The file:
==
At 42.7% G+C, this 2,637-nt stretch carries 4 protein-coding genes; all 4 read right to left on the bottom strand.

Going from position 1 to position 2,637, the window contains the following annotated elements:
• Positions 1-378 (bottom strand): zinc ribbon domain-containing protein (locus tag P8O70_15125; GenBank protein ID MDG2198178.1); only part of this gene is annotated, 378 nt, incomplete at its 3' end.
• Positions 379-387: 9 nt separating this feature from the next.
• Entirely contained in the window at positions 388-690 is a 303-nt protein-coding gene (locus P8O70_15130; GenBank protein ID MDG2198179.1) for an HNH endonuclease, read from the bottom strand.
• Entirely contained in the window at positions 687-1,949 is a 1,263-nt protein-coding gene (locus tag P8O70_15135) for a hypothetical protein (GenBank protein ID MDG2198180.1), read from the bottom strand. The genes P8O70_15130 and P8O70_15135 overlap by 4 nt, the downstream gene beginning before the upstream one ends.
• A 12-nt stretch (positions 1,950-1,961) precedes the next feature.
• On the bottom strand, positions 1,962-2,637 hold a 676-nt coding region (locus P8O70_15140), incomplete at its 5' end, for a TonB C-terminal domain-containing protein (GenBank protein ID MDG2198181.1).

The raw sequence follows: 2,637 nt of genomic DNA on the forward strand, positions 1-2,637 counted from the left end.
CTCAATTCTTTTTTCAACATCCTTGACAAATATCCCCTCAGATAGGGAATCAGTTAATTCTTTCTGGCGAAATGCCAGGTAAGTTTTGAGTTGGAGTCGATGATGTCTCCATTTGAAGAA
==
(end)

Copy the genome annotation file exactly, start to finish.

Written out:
At 42.7% G+C, this 2,637-nt stretch carries 4 protein-coding genes; all 4 read right to left on the bottom strand.

Going from position 1 to position 2,637, the window contains the following annotated elements:
• Positions 1-378 (bottom strand): zinc ribbon domain-containing protein (locus tag P8O70_15125; GenBank protein ID MDG2198178.1); only part of this gene is annotated, 378 nt, incomplete at its 3' end.
• Positions 379-387: 9 nt separating this feature from the next.
• Entirely contained in the window at positions 388-690 is a 303-nt protein-coding gene (locus P8O70_15130; GenBank protein ID MDG2198179.1) for an HNH endonuclease, read from the bottom strand.
• Entirely contained in the window at positions 687-1,949 is a 1,263-nt protein-coding gene (locus tag P8O70_15135) for a hypothetical protein (GenBank protein ID MDG2198180.1), read from the bottom strand. The genes P8O70_15130 and P8O70_15135 overlap by 4 nt, the downstream gene beginning before the upstream one ends.
• A 12-nt stretch (positions 1,950-1,961) precedes the next feature.
• On the bottom strand, positions 1,962-2,637 hold a 676-nt coding region (locus P8O70_15140), incomplete at its 5' end, for a TonB C-terminal domain-containing protein (GenBank protein ID MDG2198181.1).

The raw sequence follows: 2,637 nt of genomic DNA on the forward strand, positions 1-2,637 counted from the left end.
CTCAATTCTTTTTTCAACATCCTTGACAAATATCCCCTCAGATAGGGAATCAGTTAATTCTTTCTGGCGAAATGCCAGGTAAGTTTTGAGTTGGAGTCGATGATGTCTCCATTTGAAGAA